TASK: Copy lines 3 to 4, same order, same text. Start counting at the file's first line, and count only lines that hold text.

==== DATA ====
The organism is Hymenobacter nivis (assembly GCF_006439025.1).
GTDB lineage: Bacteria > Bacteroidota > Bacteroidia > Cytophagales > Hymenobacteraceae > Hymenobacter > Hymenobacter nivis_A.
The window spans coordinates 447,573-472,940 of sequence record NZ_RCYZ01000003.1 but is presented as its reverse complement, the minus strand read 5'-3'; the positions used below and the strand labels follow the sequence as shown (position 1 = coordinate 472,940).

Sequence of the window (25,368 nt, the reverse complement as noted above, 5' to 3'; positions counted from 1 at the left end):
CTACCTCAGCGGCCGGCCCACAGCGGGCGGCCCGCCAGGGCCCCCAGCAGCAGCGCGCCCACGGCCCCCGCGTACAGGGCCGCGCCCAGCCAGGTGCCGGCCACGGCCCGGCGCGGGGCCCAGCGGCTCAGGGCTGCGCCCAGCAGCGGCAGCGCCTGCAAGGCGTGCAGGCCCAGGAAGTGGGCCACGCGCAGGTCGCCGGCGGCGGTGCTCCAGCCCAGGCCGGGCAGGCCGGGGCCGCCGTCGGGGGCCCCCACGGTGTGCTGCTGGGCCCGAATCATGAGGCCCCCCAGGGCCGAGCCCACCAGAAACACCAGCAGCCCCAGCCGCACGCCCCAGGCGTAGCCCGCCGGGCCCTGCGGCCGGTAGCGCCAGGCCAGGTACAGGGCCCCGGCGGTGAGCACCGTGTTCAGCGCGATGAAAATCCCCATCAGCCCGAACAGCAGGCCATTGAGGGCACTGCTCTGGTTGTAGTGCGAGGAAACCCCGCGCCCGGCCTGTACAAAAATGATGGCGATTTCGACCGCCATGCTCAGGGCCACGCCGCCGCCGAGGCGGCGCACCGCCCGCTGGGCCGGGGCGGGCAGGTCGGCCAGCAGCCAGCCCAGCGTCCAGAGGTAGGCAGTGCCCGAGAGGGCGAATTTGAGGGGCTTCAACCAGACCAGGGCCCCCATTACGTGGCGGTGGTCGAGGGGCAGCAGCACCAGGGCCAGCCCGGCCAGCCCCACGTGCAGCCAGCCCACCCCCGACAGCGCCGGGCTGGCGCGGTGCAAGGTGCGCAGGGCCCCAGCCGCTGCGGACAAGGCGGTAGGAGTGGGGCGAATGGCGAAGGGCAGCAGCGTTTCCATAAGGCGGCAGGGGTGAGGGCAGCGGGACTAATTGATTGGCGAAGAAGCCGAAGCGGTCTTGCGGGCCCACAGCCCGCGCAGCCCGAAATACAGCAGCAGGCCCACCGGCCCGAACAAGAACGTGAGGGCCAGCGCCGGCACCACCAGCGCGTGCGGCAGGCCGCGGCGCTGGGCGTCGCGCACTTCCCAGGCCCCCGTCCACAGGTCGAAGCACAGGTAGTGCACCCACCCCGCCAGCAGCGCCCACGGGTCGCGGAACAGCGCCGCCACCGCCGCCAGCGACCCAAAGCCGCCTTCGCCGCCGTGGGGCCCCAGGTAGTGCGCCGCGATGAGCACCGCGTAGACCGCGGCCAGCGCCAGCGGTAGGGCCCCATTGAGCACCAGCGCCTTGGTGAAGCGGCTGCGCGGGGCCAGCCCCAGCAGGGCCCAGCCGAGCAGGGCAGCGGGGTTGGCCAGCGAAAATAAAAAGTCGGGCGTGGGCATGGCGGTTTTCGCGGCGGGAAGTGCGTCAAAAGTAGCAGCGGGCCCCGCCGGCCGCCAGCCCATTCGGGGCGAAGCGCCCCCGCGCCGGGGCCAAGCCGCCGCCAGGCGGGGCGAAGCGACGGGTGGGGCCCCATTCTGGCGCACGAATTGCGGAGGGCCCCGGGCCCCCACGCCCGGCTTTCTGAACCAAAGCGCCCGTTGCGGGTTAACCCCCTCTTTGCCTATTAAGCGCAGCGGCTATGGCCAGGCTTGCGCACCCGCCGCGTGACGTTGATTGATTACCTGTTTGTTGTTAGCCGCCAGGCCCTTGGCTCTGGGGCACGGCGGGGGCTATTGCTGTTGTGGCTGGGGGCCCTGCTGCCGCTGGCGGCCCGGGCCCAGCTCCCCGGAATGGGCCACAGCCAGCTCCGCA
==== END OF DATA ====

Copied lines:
The window spans coordinates 447,573-472,940 of sequence record NZ_RCYZ01000003.1 but is presented as its reverse complement, the minus strand read 5'-3'; the positions used below and the strand labels follow the sequence as shown (position 1 = coordinate 472,940).

Sequence of the window (25,368 nt, the reverse complement as noted above, 5' to 3'; positions counted from 1 at the left end):